In today's climate, when a threat of school violence prompts a two-week police investigation, the public expects to hear about it. So, when parents in my hometown Benicia, Calif., didn't hear a peep til an anonymous citizen journalist posted an article online three weeks after the threat surfaced, some people in the community were upset.
Perhaps the police news release and media coverage would have occurred anyhow. But some Benicians have their doubts. "If this hadn't been posted, would we ever have heard?" a parent asked at a school board meeting Thursday, according to the Benicia Herald.
Not only did the story first surface in an anonymous posting on BeniciaNews.com, but confirmation by another person was posted on the site before the story surfaced in the mainstream media. It's a good example of how citizen reporters provide checks and balances on one another. Not a perfect system -- as the person posting verifying information also was anonymous -- but in this case it worked. (Full disclosure: I was the founding editor of GetLocalNews.com, the company that launched BeniciaNews.com as its pilot site in 2000.)
Here's the sequence of events:
The threatening note was discovered on a Benicia High School computer Oct. 4, and police investigated over the next two weeks, according to a story Thursday in the Vallejo Times Herald.
The first publicity came Friday, Oct. 27, when someone identified only as "Jade" posted a story on BeniciaNews.com:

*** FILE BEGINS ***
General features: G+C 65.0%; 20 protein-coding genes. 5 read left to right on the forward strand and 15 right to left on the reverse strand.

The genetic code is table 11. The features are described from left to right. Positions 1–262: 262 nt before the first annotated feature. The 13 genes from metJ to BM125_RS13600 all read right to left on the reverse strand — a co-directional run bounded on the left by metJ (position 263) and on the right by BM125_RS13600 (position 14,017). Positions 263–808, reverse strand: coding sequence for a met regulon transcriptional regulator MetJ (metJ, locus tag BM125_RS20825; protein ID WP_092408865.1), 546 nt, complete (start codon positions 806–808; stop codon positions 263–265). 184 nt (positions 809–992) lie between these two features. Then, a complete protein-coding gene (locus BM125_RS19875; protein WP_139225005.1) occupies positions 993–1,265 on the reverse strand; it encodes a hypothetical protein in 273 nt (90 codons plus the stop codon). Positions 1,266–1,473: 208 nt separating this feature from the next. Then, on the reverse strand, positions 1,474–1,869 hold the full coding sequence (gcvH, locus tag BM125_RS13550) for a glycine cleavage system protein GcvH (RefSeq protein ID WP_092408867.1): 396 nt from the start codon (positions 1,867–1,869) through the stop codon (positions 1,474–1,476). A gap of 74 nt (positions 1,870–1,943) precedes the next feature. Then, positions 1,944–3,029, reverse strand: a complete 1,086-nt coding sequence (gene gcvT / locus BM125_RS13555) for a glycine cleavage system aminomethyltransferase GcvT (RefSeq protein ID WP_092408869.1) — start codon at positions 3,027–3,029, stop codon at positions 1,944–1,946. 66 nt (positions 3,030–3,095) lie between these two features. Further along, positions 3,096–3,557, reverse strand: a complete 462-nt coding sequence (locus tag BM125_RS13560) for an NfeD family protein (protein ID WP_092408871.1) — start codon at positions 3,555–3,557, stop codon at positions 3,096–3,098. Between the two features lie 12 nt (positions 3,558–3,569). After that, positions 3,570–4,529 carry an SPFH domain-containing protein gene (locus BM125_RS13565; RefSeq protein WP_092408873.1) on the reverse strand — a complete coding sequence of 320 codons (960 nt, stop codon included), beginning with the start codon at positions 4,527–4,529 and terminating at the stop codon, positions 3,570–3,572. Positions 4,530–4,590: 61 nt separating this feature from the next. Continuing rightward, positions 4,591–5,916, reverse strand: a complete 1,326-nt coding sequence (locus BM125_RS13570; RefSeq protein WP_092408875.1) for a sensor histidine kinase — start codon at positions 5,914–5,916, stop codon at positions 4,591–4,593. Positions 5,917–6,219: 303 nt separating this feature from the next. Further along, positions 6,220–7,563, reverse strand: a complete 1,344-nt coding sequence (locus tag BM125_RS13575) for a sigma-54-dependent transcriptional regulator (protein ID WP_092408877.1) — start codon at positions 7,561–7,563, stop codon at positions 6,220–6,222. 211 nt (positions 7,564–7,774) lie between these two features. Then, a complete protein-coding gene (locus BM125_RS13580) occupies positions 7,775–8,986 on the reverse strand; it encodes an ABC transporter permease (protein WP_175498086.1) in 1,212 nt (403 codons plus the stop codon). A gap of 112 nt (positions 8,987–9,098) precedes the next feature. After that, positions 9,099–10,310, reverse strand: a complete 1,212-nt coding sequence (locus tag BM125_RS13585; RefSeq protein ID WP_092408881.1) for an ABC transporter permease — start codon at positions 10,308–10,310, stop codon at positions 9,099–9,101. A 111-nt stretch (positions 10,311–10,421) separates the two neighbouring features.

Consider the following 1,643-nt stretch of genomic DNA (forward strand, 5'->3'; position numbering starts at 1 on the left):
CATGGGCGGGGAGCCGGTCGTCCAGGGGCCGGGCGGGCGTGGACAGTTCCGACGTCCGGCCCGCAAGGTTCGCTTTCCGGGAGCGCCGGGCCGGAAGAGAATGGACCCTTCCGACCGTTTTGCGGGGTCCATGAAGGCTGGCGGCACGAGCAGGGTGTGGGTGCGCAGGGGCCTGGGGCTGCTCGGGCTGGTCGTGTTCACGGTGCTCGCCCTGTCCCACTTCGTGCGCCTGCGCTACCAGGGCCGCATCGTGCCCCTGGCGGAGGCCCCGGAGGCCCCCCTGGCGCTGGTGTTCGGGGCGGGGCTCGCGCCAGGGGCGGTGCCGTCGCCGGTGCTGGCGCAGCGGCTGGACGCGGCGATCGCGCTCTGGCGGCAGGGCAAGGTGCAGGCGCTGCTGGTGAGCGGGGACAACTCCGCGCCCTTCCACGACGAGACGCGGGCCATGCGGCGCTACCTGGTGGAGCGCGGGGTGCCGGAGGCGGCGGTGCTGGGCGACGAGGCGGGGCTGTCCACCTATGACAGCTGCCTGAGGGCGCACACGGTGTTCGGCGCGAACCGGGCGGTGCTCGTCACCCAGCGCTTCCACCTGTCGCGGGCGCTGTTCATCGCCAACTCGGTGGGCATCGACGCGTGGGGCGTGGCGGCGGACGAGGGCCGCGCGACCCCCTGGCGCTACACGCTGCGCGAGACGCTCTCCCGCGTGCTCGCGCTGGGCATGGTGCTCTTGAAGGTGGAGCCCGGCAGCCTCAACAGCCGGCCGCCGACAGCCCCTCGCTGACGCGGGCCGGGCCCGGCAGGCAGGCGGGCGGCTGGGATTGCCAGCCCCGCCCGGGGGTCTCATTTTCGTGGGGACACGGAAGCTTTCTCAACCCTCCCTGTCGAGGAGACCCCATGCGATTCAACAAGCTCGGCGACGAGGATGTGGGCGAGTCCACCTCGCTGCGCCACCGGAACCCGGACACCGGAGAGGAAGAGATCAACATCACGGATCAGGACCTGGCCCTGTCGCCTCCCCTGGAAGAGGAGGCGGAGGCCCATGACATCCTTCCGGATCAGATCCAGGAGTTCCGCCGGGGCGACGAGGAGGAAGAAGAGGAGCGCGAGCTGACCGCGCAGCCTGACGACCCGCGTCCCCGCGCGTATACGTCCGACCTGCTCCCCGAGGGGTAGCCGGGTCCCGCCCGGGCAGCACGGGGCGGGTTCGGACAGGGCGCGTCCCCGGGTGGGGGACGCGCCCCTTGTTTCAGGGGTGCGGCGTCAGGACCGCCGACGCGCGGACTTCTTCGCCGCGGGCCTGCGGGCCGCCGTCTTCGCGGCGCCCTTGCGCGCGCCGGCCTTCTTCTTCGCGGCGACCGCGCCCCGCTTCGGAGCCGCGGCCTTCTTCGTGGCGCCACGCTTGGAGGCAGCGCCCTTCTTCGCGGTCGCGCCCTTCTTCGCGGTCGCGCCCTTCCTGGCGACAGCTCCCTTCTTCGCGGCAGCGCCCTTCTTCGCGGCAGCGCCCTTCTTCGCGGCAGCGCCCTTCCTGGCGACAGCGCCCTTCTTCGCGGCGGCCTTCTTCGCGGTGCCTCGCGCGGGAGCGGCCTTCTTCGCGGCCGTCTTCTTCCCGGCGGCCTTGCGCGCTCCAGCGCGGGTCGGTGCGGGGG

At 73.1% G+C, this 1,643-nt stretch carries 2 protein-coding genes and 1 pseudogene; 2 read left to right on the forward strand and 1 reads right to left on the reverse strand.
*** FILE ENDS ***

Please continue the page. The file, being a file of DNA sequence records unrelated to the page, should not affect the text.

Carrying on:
That posting triggered discussion on the web site. Readers first were incredulous, doubting the veracity of the anonymous posting. Then on Monday, Oct. 30, someone identified as a parent posted a comment titled "I asked police" that said, "Parents, pay attention. I have spoken to the police department and they indicated there was such a list and that the police department has completed its investigation and the issue is now with the administration of the school district. ..."
The Benicia Herald first reported the threat on Tuesday, Oct. 31, and followed up with coverage on Thursday, Nov. 2, the same day the Vallejo Times Herald first reported the story.
The citizen journalism-mainstream media synergy worked in this case: Citizens aired what they thought was an important uncovered story. Mainstream media verified, providing the public with a more-credible report (in that the newspapers were not anonymous). I have a hunch the mainstream media probably would have reported this story eventually, but it's likely that the web site postings gave the newspapers a greater sense of urgency.
One final note: I've noted here before instances in which the mainstream media have avoided mentioning the names of community web sites like BeniciaNews.com. That occurred again on this story. In its coverage, the Vallejo Times Herald said:
The note reached a higher audience last Friday after an online community news site posted an unsigned message alleging that the "hit list" contained specific targets and dates, and that "none of the people on the list have been informed that their lives have been threatened."
Further, the online posting said that "one student, who claims to know who made the threats, is refusing to cooperate with the police. She is supported by her parents, one of whom is a school board member."
The Benicia Herald story refers to "Jade," who, the paper said, had contacted its offices and had "written various online posts about the topic."
Not naming an online publication in this context is akin to not naming a source. It seems odd to me that papers still do this.